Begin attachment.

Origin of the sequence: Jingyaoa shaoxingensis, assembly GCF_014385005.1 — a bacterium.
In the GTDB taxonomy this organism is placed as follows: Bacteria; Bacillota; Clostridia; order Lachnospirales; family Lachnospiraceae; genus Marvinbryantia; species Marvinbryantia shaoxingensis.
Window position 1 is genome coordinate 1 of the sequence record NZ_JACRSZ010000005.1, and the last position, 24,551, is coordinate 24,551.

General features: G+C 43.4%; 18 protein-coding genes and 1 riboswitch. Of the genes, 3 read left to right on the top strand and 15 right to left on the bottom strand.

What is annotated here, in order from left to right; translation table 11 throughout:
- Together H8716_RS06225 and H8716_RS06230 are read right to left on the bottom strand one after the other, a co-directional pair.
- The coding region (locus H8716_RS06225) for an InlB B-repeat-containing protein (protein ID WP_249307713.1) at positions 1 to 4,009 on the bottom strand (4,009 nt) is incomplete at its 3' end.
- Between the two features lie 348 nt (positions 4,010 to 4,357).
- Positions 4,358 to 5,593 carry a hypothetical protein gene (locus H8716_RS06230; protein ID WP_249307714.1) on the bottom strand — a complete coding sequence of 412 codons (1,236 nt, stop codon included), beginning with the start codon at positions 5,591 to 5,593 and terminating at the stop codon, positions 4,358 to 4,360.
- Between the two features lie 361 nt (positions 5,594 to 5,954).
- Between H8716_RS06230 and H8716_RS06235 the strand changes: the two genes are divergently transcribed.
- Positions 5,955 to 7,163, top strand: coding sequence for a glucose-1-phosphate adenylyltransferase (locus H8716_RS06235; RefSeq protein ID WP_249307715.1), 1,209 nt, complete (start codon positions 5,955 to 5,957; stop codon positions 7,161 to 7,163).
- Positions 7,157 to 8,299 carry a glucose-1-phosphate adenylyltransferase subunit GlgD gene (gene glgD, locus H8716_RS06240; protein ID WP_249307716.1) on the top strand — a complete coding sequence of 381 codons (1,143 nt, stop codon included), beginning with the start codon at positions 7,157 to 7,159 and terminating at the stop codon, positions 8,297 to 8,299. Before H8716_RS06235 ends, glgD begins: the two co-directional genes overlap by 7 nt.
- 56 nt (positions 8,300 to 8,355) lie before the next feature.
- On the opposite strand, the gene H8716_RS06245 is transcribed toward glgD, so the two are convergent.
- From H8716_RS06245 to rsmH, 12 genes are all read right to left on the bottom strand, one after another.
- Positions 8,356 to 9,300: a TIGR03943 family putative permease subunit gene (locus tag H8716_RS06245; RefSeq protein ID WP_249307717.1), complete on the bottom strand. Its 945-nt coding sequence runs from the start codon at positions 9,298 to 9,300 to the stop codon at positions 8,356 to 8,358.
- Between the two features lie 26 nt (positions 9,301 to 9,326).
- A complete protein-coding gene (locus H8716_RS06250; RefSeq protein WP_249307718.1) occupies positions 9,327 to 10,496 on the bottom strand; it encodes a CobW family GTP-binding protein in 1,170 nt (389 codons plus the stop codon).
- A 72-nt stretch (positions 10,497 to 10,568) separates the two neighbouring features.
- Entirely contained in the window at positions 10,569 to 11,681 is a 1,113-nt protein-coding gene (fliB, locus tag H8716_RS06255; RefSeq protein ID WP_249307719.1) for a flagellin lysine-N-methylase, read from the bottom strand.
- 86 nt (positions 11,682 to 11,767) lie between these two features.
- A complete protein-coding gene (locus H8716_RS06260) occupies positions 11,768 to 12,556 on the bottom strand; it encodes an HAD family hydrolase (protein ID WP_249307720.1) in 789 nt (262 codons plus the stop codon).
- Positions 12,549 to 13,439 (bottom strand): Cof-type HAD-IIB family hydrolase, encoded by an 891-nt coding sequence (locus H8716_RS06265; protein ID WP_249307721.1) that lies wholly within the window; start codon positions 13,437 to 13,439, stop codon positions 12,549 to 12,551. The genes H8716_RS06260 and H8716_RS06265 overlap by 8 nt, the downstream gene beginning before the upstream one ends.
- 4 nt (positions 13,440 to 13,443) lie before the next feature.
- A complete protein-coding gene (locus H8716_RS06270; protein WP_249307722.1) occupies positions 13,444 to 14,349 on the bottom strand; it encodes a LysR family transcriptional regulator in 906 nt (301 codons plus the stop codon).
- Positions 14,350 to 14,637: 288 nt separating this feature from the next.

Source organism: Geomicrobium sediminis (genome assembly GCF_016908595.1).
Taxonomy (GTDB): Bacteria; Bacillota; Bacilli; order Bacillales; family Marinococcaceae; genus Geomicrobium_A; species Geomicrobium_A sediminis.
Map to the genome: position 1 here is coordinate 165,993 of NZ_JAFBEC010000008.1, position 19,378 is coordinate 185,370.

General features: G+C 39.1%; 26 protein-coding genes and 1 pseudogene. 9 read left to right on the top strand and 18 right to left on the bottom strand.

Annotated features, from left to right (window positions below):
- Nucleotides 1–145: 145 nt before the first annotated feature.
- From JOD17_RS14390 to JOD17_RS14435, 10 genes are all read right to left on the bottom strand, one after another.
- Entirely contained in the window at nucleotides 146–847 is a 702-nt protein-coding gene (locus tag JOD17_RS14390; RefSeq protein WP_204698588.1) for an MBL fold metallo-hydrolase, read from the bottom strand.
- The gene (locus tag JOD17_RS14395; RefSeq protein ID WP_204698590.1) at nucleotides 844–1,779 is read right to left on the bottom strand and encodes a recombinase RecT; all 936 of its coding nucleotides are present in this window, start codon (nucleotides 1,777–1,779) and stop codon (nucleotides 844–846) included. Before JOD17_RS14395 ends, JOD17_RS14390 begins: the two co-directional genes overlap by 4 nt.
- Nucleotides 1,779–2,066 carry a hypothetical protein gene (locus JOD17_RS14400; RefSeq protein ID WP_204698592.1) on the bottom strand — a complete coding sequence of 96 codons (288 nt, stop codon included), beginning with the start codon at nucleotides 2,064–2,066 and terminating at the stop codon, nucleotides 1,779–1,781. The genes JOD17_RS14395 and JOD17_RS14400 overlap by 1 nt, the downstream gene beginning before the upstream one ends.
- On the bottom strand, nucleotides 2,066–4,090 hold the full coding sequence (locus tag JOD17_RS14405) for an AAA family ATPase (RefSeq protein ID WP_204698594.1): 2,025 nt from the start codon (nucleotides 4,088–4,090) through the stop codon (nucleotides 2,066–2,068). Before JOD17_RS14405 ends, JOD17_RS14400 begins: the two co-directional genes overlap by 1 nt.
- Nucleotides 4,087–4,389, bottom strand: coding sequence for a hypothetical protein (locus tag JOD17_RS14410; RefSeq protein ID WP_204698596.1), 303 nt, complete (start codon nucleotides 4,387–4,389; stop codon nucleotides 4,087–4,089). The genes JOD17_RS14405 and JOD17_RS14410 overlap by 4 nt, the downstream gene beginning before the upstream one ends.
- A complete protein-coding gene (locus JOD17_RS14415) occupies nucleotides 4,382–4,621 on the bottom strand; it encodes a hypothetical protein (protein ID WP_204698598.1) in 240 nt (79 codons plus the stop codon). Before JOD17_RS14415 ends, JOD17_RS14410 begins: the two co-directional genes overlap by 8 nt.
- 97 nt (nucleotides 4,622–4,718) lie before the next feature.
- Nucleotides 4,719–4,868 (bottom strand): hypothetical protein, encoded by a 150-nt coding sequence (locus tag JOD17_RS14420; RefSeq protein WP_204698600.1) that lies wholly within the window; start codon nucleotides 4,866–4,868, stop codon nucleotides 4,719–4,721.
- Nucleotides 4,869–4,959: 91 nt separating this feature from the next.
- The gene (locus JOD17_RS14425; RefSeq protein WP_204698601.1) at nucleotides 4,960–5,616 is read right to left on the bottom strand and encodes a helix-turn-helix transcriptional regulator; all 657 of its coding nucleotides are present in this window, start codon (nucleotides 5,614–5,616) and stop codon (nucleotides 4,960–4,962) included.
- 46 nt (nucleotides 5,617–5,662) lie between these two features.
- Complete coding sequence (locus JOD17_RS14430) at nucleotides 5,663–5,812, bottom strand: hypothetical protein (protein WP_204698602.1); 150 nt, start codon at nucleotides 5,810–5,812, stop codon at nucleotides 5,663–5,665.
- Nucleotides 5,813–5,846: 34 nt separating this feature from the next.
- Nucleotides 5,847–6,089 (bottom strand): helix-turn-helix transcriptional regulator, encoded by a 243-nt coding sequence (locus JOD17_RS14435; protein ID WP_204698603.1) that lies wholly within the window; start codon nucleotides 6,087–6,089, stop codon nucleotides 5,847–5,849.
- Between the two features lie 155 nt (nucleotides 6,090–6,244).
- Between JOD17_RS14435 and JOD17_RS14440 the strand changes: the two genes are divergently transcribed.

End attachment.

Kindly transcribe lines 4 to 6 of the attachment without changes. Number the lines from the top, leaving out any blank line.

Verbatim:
General features: G+C 43.4%; 18 protein-coding genes and 1 riboswitch. Of the genes, 3 read left to right on the top strand and 15 right to left on the bottom strand.

What is annotated here, in order from left to right; translation table 11 throughout:
- Together H8716_RS06225 and H8716_RS06230 are read right to left on the bottom strand one after the other, a co-directional pair.